Being loyal to an airline, using credit card points, or getting on a flight attendant’s good side. These are just some of the ways we hopefuls try to get flight upgrades. But have you ever tried bidding on an upgrade?
How does it work?
The bidding strategy gives travelers the chance to upgrade their seats for a fragment of the price. The bidding process can vary from airline to airline but carriers typically open up bidding anywhere between two and seven days before a scheduled flight but some cut it as close as five hours before takeoff.
How do I know if bidding is open?
Some airlines, like Icelandair, send emails out to fliers and let them know that the bidding option is open. Other airlines don’t alert travelers but simply update the bidding page on their websites.
What comes with winning a bid?
Besides getting a sweet new seat, winners usually also get all the upgrades perks of the fare class, including lounge access, free checked bags, free alcohol, and more.
Is it really cheaper?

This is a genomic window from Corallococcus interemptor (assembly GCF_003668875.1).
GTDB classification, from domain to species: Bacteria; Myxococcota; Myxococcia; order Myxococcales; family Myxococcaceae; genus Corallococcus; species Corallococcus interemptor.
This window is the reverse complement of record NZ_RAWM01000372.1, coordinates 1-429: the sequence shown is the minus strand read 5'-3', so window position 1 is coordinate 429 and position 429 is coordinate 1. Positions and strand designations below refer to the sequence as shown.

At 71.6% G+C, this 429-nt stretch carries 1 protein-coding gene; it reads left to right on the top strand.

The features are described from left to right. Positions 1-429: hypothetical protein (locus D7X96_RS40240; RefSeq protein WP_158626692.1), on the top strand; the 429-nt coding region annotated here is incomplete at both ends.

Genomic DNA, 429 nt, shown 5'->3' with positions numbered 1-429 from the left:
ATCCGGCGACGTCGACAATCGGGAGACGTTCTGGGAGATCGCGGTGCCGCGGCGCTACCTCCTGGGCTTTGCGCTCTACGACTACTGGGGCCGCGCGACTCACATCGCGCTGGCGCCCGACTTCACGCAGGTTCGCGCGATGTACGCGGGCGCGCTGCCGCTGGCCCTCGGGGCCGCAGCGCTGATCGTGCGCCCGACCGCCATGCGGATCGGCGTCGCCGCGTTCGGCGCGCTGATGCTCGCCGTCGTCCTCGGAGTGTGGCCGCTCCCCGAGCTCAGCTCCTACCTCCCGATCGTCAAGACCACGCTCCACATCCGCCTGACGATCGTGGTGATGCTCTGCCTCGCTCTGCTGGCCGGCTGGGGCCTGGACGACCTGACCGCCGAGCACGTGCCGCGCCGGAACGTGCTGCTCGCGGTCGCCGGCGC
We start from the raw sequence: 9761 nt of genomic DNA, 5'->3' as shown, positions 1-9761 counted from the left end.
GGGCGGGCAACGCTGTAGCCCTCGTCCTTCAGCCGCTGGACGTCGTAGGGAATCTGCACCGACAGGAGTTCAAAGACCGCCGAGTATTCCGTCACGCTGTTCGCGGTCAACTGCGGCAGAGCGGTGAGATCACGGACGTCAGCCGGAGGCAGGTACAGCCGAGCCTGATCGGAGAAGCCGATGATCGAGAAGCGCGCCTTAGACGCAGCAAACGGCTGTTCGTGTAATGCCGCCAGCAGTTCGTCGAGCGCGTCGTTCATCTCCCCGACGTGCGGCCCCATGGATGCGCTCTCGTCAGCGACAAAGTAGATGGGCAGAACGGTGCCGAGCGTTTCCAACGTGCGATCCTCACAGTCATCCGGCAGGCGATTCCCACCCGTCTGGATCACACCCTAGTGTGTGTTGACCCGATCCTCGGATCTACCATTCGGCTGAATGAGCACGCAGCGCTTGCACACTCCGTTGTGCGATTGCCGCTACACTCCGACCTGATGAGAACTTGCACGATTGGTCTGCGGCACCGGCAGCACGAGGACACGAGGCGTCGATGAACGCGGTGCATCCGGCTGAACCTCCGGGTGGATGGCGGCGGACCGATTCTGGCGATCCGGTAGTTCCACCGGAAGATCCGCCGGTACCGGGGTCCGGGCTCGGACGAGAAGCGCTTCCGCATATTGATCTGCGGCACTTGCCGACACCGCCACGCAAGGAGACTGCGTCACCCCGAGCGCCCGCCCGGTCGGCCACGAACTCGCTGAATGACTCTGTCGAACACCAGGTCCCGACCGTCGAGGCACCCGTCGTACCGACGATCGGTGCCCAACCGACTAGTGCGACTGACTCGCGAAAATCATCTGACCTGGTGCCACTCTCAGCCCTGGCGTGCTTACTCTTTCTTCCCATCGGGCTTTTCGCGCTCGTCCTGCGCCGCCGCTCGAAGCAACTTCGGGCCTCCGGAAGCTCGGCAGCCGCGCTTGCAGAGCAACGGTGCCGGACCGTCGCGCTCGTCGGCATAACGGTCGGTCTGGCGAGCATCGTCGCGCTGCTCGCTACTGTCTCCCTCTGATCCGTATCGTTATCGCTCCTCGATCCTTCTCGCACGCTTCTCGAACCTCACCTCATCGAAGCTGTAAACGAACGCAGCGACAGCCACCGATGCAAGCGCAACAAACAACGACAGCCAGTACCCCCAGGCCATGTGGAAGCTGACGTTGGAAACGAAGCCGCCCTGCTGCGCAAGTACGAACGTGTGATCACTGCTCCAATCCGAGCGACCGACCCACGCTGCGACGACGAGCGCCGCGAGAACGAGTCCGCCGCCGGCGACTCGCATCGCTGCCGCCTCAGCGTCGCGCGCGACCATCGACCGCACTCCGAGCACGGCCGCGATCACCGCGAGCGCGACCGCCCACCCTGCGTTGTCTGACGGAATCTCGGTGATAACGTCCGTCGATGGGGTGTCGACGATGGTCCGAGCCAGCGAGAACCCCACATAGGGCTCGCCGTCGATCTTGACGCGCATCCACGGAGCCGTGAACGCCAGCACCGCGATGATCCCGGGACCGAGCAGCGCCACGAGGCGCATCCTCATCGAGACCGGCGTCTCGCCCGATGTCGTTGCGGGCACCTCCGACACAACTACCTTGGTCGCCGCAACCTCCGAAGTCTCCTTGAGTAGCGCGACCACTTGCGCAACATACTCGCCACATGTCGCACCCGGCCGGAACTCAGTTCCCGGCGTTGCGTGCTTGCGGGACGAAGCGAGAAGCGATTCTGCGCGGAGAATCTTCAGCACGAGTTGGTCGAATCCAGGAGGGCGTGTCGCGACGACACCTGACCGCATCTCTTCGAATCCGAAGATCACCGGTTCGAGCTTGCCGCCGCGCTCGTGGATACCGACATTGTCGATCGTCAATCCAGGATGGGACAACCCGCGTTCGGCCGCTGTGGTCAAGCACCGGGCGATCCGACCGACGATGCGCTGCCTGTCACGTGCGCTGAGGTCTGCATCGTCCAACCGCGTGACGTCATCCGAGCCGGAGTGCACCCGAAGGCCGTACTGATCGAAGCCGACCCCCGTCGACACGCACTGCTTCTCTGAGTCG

Though this bidding option seems enticing, it’s good to keep in mind that bidding can cost a couple of hundred dollars. Airline bids don’t work the same as traditional auctions. You don’t see other people’s bids so you have to just put forth your best offer and hope you beat out everyone else. That means you most likely can’t put in $50 and hope to fly first class.
Under what circumstances should I try bidding?
Websites like Expert Flyer recommend looking up your flight to see how many unsold premium economy and business class seats there are left so you can get a better idea of how high you should bid. If there are fewer seats, you’ll definitely want to bid higher.
It’s hard to tell how much you’ll save with bidding versus other upgrade options, but it’s certainly worth a shot if there are a lot of premium seats open. It’s also a great option if you’re flying with an airline that you haven’t accrued status with or are saving your points for another trip.
See the full list of airlines that offer upgrades through bidding here.